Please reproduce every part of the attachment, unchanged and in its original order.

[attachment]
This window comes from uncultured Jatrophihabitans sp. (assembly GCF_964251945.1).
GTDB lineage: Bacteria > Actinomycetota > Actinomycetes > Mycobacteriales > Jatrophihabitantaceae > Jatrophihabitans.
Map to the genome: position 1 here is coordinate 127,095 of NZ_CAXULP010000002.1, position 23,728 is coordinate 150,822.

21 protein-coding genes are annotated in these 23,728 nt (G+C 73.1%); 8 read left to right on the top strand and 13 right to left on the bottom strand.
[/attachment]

This window comes from uncultured Jatrophihabitans sp. (assembly GCF_964251945.1).
GTDB lineage: Bacteria > Actinomycetota > Actinomycetes > Mycobacteriales > Jatrophihabitantaceae > Jatrophihabitans.
Map to the genome: position 1 here is coordinate 127,095 of NZ_CAXULP010000002.1, position 23,728 is coordinate 150,822.

21 protein-coding genes are annotated in these 23,728 nt (G+C 73.1%); 8 read left to right on the top strand and 13 right to left on the bottom strand.